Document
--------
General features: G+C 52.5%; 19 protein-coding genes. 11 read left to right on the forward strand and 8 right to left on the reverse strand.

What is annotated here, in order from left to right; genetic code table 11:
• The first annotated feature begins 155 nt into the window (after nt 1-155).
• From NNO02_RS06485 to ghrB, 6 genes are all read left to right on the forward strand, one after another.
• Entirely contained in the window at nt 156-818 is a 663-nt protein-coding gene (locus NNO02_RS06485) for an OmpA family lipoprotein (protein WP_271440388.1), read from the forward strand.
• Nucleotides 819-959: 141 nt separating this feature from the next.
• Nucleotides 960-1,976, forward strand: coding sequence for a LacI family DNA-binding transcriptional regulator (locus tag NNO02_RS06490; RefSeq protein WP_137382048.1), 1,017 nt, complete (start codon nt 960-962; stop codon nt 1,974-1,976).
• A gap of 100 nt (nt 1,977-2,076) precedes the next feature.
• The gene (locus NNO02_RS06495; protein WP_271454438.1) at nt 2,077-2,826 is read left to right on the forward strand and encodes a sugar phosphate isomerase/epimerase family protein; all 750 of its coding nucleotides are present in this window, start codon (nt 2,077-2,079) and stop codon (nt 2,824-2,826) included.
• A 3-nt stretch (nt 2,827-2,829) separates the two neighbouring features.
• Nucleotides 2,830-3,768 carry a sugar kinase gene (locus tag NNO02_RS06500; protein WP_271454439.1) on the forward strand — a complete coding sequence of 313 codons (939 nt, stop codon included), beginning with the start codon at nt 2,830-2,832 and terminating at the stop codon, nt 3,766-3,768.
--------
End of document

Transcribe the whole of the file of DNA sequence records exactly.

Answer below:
General features: G+C 52.5%; 19 protein-coding genes. 11 read left to right on the forward strand and 8 right to left on the reverse strand.

What is annotated here, in order from left to right; genetic code table 11:
• The first annotated feature begins 155 nt into the window (after nt 1-155).
• From NNO02_RS06485 to ghrB, 6 genes are all read left to right on the forward strand, one after another.
• Entirely contained in the window at nt 156-818 is a 663-nt protein-coding gene (locus NNO02_RS06485) for an OmpA family lipoprotein (protein WP_271440388.1), read from the forward strand.
• Nucleotides 819-959: 141 nt separating this feature from the next.
• Nucleotides 960-1,976, forward strand: coding sequence for a LacI family DNA-binding transcriptional regulator (locus tag NNO02_RS06490; RefSeq protein WP_137382048.1), 1,017 nt, complete (start codon nt 960-962; stop codon nt 1,974-1,976).
• A gap of 100 nt (nt 1,977-2,076) precedes the next feature.
• The gene (locus NNO02_RS06495; protein WP_271454438.1) at nt 2,077-2,826 is read left to right on the forward strand and encodes a sugar phosphate isomerase/epimerase family protein; all 750 of its coding nucleotides are present in this window, start codon (nt 2,077-2,079) and stop codon (nt 2,824-2,826) included.
• A 3-nt stretch (nt 2,827-2,829) separates the two neighbouring features.
• Nucleotides 2,830-3,768 carry a sugar kinase gene (locus tag NNO02_RS06500; protein WP_271454439.1) on the forward strand — a complete coding sequence of 313 codons (939 nt, stop codon included), beginning with the start codon at nt 2,830-2,832 and terminating at the stop codon, nt 3,766-3,768.